First Semester of Grad School | Lessons Learned, Survival Tips and more

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  1. Omonigho Eferere says:

    So helpful!
    If I’d had some of this information when I started out, it would’ve saved me a lot of wahala. You’re sooo right about ‘working smart – not hard’. Lol; I learned that one the hard way

  2. Madi Rowan says:

    Your blog is so cute! I’m so happy for you! I love your "survival tips". I think one of the most important things to keep in mind is that things will go wrong, but that is all a part of the process. Life will go on! 🙂

    -Madi xo
    http://www.everydaywithmadirae.com

  3. manishi says:

    There are many more lessons waiting in next semester. College time teaches a lot.

  4. Leigh says:

    These are GREAT tips!! Especially the one about work-life balance. I think some of us don’t even learn that until we’re in our forties so if you can start enforcing it in college, you’ll priorate yourself and self-care forever!

  5. Kanisha DiCicco says:

    Woo hoo finals season is over! I love that Grad School is going well for you. I plan on going to grad school this next year! I totally feel you on imposter syndrome. I definitely had that when I first came to France to teach English.

  6. Kayla says:

    I’m in grad school as well, and it is so daunting sometimes! Imposter syndrome is real, but I think you are right, you definitely have to believe you’re capable and give yourself some slack!

  7. Asia says:

    I’m so happy for you! I know it must be hard but you’re powering through. I want you to know that I’ve decided to drop out of my associates program and just go for my Masters and I’d be lying if I said you didn’t inspire me to do so. I thought if she can do it, so can I.

  8. Corinne says:

    Hoorayyy!! So glad you’re having fun and creating productive and healthy habits. These are really similar to my own experiences and tips for grad school. I love reading your stories and can’t wait to read more!

  9. Adam Grearson says:

    I just completed my Master’s degree in sociology, and I am now beginning my Ph.D. this coming September (a couple of weeks away!). I found that the following survival tips were extremely useful for me throughout my Master’s degree:

    1. Develop a thorough notetaking system and review your notes at the end of every day for better retention and recall. Use your short-forms or acronyms for words/expressions. There are many tips around notetaking on Tumblr which you may find useful.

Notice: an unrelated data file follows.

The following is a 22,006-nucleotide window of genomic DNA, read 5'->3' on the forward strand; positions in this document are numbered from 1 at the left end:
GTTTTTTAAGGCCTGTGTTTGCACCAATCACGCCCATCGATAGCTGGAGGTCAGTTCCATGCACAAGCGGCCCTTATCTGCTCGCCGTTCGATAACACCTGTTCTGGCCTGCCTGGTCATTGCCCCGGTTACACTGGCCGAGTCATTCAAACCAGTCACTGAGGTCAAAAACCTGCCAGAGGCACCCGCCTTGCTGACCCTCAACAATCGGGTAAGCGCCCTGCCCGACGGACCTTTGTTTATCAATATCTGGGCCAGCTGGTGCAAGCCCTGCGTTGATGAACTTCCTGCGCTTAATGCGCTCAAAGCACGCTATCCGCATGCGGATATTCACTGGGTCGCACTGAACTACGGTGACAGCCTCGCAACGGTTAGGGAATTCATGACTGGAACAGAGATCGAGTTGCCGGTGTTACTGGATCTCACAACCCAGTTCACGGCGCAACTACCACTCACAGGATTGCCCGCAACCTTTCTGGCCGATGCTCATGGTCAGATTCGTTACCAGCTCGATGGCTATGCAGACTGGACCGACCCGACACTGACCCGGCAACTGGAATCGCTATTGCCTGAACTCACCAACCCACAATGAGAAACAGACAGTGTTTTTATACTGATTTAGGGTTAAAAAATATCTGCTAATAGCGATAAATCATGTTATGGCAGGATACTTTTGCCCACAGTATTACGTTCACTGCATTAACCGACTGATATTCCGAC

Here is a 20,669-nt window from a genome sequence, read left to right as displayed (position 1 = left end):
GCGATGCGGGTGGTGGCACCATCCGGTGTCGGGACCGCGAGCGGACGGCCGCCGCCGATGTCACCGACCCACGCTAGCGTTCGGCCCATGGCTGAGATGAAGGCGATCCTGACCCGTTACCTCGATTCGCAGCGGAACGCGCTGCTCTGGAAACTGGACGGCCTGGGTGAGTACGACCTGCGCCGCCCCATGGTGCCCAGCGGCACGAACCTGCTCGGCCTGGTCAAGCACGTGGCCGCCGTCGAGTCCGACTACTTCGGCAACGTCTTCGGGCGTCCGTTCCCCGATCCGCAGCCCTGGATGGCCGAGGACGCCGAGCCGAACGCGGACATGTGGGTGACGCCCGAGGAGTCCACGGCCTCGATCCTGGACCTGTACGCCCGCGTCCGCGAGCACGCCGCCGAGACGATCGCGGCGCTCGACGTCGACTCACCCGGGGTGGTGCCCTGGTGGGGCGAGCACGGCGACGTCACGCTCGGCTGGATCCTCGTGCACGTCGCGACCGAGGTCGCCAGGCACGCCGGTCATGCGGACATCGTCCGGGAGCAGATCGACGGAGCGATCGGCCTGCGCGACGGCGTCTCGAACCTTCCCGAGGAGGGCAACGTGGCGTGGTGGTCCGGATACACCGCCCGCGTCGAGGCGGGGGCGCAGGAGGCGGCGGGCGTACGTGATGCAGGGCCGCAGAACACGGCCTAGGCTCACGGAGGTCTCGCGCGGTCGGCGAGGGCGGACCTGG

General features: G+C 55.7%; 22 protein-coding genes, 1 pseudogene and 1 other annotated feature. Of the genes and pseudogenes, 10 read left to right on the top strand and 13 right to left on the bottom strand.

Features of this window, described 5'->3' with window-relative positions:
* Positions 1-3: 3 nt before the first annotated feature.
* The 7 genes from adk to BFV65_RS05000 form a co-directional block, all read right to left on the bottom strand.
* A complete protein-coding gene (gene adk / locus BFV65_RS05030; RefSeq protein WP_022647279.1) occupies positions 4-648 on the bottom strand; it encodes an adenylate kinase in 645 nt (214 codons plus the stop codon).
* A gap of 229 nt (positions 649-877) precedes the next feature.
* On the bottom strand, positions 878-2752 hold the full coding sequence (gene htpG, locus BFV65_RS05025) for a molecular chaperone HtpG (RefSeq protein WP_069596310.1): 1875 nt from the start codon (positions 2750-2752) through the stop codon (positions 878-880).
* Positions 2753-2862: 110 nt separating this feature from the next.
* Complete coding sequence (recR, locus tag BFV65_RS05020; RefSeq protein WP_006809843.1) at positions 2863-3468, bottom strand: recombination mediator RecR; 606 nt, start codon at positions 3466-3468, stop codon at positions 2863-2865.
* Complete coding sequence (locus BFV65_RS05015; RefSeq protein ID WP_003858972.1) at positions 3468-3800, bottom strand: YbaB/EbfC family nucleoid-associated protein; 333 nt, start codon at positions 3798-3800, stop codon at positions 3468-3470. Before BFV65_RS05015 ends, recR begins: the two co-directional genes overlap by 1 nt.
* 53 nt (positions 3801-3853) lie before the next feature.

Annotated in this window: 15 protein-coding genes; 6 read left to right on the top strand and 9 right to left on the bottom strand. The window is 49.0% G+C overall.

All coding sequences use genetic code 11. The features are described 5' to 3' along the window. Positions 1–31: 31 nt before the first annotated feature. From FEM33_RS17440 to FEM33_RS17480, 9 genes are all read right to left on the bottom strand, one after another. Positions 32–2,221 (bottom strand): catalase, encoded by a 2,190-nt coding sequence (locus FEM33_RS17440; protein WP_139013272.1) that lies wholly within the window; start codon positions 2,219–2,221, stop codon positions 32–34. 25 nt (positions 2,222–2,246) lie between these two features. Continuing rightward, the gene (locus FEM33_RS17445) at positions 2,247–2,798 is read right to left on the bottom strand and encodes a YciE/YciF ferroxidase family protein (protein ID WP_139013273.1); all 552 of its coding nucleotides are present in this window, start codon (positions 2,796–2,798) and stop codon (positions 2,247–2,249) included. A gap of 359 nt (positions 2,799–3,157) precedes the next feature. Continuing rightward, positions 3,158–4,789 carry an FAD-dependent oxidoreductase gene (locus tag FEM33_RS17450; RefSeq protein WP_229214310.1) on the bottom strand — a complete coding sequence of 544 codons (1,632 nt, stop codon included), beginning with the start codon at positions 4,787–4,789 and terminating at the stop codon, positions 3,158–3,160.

2. Develop a strong professional relationship or rapport with your supervisor. I became a research assistant for my supervisor in the third and final year of my M.A. and it was an incredible experience. But it was the professional relationship that I developed with her, in addition to my academic performance, that helped her offer me the research assistantship. Having a strong rapport with my supervisor helped me flourish as a student, and it ensured that I was never afraid to ask for help (especially while conducting my statistical analysis using coding statistics software for my thesis!).

    Another benefit of this rapport meant that I received a very strong reference letter from my supervisor, which helped me win a major regional scholarship for my Ph.D. degree.

    1. Determine where you study best. I once thought that I should push myself to stay in my office from 8 am to 5 pm five days each week. I assumed that this would offer me the most silence and help me produce the best academic output possible.

    However, I quickly learned that the office was not the best place to do my academic work. My peers and some of my office mates were noisy and many people were overly invested in small talk (which is not my idea of useful endeavour). I later remedied this issue by only going to my university when I had teaching assistant responsibilities (e.g. leading tutorials, office hours, meeting with students), classes, and on-campus meetings. I did the majority of my work from home, which ironically had far fewer distractions than my university office space did.

    There are many more survival tips to offer, but I acknowledge that offering advice would require a great deal of time and effort, as well as many more lines of text! The above tips are some of my go-to tips, but there are others that you will find for yourselves if and when you go to graduate school.

  10. Kathryn says:

    Hi! Great post! I am writing my dissertation on imposter phenomenon and I would just like to clarify it is not a diagnosable disease. You can experience imposter phenomenon and imposter feelings but there is no actual mental health diagnosis.

    For more info see the webpage of the woman who coined the phrase and is the OG researcher for this topic:
    https://paulineroseclance.com/impostor_phenomenon.html

  11. Najhe Smith says:

    Thank you for this post queen ✨

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